Will HISTORY REPEAT ITSELF?
Editors note: this editorial piece was written over 5-years ago. Its interesting to note that we need this exact kind of resurgence in the Sport ATV market that we saw in 1999.
New machines that changed things
It’s interesting how the introduction of one particular vehicle can have a big effect. It can suddenly create a new excitement among consumers that causes the manufacturers to make a big push in that direction. One such vehicle in this category that comes to mind would be Honda’s TRX400EX. In 1999 it was the spark that ignited new life into the sport quad market that had not seen a new machine for 10 years.
1989 was the last year Honda produced its popular high-performance two-stroke quad known as the TRX250R. Based on bad publicity that ATVs started getting at that time, along with other factors, Honda chose to focus on quads that were more utilitarian in nature. Other manufacturers chose to follow this path as well. Although Yamaha still offered its Banshee, Blaster and Warrior, these machines remained the same each year with no new developments. Instead, Yamaha put their engineers to work designing new 4×4 quads, which is what the other manufactures were doing as well.
During this time there still remained a hard-core following of sport quad enthusiasts who had no choice but to keep rebuilding their older machines and even improving them. The hop-up shops began to flourish during this decade. They were the source riders turned to that provided the upgrades to their machines that the manufacturers weren’t offering. This was the only choice they had while waiting for the manufacturers to bring something new to the sport quad market again. Their wait was finally over when they saw the 400EX in Honda’s 1999 lineup.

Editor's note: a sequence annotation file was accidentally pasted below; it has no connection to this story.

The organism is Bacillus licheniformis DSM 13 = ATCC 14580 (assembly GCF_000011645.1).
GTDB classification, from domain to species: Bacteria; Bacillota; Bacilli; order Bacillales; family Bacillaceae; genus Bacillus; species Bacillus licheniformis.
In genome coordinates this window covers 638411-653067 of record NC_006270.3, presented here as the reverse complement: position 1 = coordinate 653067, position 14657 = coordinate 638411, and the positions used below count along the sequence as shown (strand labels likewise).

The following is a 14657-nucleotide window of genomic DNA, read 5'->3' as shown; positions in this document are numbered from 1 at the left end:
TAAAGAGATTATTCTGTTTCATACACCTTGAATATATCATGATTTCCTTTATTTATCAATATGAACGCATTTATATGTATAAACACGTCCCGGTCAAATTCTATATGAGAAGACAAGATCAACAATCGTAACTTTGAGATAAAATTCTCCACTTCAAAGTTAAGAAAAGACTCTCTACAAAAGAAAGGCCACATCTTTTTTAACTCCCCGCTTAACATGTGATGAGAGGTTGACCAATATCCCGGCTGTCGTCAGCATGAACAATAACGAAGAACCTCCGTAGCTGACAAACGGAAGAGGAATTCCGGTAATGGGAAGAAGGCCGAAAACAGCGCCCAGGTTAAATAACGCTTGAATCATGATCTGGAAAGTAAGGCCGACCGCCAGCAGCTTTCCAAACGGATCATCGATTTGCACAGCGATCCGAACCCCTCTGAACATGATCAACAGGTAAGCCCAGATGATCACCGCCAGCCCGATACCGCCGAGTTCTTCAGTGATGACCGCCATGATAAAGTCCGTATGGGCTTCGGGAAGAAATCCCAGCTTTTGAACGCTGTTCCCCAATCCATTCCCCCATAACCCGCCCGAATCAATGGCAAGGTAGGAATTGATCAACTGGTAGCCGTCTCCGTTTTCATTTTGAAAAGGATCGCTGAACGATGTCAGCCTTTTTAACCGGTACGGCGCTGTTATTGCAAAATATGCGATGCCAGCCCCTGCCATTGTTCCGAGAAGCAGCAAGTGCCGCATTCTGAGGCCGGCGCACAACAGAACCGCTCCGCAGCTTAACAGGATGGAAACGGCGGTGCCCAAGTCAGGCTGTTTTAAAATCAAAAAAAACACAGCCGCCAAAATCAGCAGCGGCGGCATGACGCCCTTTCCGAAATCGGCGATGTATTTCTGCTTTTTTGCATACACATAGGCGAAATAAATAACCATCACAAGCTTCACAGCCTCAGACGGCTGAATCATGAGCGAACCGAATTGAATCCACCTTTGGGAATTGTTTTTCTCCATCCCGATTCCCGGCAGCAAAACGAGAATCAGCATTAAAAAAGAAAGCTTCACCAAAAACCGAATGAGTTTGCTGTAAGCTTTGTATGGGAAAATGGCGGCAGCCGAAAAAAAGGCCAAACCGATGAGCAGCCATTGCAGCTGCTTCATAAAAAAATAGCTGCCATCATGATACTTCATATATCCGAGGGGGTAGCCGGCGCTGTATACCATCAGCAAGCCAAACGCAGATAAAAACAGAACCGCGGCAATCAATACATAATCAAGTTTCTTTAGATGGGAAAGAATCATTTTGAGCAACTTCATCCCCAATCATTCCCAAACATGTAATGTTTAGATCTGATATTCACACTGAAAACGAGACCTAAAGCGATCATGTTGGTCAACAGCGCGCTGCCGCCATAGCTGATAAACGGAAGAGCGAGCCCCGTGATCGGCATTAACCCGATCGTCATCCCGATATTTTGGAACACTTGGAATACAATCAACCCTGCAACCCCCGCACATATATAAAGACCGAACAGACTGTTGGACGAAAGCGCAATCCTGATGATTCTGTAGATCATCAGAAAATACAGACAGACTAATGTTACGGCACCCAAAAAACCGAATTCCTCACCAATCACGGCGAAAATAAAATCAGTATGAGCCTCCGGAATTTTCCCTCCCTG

From that point on there became multiple new choices for sport quads. Yamaha came out with the Raptor 660, Suzuki introduced its Z400 and then soon later there were high-performance 450 quads offered by almost every ATV manufacturer. Things were going strong until the economy took a downturn in 2008. Coming up with the money for a new high-performance quad wasn’t the same priority for riders as it had been before.
With the changing focus created by a different economic attitude, the time was ripe for another new vehicle to spark excitement. In 2008, the Polaris RZR 800 was that new machine destined to do what the 400EX had done a decade before. It took the previous utility nature of a side-by-side vehicle and advanced it into a more fun-factor, performance machine. This concept quickly caught on, and faster RZRs began hitting the market, while other manufacturers started offering their own sport UTVs as well.
From 2008 to 2017 the UTV offerings have grown to such a point that it’s now a dominant force in the off-road vehicle industry. Will it remain that way? Possibly so, but that shouldn’t keep sport quad riders from having more choices than either a YFZ450 or Raptor. It’d be great if a healthy variety of machines were offered again, but for that to happen, it may require another spark like the 400EX. Perhaps a completely new and improved TRX450R from Honda would do the trick. Would that put new life and excitement back into a market that has grown stale? Could it trigger a resurgent interest in sport quads? We’re sure that many of our readers would like to see Honda give it a shot.